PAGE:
In another "exclusive" the Cincinnati Enquirer attempts to explain the plight of several of the most depressed neighborhoods within the City. They do this by allowing an anti-Urban Core message to be presented. The basic premise of the article asks if the City CURRENTLY is treating neighborhoods "Fairly." Then they trot out anecdotal evidence of decaying areas of many neighborhoods, and talk about areas like North/South Fairmont which have been declining for decades. Just looking at the rate of decline over the last decade is not a valid measurement alone. If the neighborhood was already depressed and was small and just got smaller, that's not a fair assessment.

Places like Price Hill and Fairmont are not economic centers, they are residential neighborhoods.  As the article begrudgingly mentions, these neighborhoods were once home to large numbers of working class people who left when the manufacturing jobs left.  This started to happen well over 40 years ago and ended still decades ago. So trying to claim these neighborhoods are being held back today because the City is focusing on rebuilding the urban core, is a fallacy. Putting money into places that exist to support the job centers of the city will do nothing.  You have to support the Job Centers first and that will build up demand for housing in these neighborhoods.  That demand will bring development dollars.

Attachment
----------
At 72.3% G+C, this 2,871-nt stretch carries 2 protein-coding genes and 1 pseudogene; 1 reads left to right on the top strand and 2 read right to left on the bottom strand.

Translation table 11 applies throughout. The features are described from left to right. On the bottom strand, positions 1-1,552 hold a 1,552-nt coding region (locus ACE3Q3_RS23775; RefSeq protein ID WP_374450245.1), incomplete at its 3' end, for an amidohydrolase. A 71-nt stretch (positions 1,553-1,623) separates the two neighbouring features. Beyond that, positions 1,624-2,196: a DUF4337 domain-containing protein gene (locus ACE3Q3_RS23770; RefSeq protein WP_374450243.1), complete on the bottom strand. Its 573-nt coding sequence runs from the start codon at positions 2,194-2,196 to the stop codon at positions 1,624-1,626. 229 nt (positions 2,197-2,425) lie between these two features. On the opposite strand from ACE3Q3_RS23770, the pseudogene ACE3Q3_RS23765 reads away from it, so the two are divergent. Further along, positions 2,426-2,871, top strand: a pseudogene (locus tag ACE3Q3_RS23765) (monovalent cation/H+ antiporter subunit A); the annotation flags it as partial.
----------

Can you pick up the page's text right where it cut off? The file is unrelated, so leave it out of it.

What does this rely on, strong job centers, which are located in the Urban core (Downtown/Pill  Hill).  So the answer to the question in the article asking if all neighborhoods are treated equally, the answer is no, and has always been no.  Neighborhoods are different and serve different purpouses. It if funny that Queensgate wasn't really mentioned.  It is just as depressed and hurting. Why?  No one lives there, no one complains.